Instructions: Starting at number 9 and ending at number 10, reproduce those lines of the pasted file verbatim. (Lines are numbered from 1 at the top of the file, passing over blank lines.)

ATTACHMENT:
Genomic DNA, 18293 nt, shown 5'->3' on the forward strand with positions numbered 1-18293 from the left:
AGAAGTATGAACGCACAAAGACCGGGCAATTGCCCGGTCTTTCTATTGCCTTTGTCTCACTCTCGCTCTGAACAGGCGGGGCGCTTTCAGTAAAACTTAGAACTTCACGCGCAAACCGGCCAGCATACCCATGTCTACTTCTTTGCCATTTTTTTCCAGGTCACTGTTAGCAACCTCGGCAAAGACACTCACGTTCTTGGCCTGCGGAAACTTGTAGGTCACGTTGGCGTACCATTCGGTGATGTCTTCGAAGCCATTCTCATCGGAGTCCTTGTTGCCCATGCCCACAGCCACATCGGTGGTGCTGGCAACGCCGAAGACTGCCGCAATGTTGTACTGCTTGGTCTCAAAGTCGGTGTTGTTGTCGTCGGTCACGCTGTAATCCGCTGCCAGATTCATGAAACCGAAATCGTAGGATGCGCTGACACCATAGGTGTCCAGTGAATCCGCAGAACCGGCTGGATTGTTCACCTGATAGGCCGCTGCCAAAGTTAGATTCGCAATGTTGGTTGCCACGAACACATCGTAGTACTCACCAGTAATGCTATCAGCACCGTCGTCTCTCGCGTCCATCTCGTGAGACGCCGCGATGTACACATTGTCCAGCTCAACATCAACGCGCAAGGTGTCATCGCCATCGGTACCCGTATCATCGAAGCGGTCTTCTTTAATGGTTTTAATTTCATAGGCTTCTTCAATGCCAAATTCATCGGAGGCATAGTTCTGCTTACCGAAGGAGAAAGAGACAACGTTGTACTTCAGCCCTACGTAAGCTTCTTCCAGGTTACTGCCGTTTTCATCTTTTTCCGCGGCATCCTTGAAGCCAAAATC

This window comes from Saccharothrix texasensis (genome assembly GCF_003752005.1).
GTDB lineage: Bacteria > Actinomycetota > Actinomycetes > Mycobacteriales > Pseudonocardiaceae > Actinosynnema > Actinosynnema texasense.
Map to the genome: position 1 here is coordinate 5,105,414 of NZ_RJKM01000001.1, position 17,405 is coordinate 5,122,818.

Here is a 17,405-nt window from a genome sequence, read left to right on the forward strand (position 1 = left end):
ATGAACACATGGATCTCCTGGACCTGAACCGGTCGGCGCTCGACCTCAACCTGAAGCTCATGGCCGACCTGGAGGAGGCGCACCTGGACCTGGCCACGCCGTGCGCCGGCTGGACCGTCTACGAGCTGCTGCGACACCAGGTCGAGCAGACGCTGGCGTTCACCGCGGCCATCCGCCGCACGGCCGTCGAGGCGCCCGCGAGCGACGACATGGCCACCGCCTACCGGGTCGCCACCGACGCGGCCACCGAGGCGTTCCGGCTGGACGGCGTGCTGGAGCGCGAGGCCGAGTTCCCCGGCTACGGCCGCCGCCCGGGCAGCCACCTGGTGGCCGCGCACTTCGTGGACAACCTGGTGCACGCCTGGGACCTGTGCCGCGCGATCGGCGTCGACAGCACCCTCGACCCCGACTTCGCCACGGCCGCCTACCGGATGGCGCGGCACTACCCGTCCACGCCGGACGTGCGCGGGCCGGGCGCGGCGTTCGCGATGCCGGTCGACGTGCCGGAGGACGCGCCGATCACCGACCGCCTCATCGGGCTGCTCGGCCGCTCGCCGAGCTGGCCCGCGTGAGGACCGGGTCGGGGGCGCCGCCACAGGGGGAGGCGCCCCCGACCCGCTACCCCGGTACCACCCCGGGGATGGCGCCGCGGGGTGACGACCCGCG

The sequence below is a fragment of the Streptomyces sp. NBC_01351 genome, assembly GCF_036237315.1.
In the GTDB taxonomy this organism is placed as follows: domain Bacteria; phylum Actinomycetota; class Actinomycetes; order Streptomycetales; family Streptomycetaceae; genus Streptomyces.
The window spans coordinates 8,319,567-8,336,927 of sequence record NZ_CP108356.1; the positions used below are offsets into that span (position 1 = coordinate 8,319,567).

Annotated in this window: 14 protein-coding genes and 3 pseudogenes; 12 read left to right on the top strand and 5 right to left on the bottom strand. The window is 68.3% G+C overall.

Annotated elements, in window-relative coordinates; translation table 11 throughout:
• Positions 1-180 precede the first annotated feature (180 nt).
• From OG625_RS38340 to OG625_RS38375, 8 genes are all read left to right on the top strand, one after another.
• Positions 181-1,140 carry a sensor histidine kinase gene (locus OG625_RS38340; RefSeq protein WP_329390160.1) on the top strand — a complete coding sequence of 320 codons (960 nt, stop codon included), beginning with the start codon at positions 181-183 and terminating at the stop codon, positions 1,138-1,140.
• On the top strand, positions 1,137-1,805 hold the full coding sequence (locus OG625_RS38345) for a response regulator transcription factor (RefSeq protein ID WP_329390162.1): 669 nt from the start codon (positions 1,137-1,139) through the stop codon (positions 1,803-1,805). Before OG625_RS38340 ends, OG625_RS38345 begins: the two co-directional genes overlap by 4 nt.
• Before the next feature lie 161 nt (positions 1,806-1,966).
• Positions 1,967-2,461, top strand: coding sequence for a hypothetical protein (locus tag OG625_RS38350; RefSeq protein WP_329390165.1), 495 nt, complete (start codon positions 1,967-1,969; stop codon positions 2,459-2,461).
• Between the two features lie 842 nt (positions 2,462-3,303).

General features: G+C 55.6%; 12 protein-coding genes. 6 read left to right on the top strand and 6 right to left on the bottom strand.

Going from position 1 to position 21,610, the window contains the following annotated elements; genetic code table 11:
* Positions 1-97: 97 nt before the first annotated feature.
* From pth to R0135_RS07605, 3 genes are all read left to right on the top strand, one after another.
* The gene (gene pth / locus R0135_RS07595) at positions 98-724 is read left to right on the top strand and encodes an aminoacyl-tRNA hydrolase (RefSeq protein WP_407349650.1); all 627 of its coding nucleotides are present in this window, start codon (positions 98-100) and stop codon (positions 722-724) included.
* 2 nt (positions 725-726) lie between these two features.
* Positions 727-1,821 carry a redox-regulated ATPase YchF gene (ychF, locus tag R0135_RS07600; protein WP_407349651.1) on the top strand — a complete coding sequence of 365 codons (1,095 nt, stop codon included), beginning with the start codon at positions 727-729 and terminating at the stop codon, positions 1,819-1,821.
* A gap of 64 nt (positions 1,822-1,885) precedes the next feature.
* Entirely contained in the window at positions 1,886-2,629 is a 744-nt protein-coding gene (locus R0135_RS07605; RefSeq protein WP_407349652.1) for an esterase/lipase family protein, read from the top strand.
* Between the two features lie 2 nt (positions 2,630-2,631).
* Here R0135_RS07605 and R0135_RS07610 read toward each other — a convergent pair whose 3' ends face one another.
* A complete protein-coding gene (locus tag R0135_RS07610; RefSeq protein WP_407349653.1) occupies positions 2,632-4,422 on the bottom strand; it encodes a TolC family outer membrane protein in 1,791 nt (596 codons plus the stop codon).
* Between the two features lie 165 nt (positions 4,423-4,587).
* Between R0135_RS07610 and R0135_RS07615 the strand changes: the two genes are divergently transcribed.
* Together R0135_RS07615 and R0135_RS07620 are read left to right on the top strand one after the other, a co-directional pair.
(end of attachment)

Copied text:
In the GTDB taxonomy this organism is placed as follows: domain Bacteria; phylum Actinomycetota; class Actinomycetes; order Streptomycetales; family Streptomycetaceae; genus Streptomyces.
The window spans coordinates 8,319,567-8,336,927 of sequence record NZ_CP108356.1; the positions used below are offsets into that span (position 1 = coordinate 8,319,567).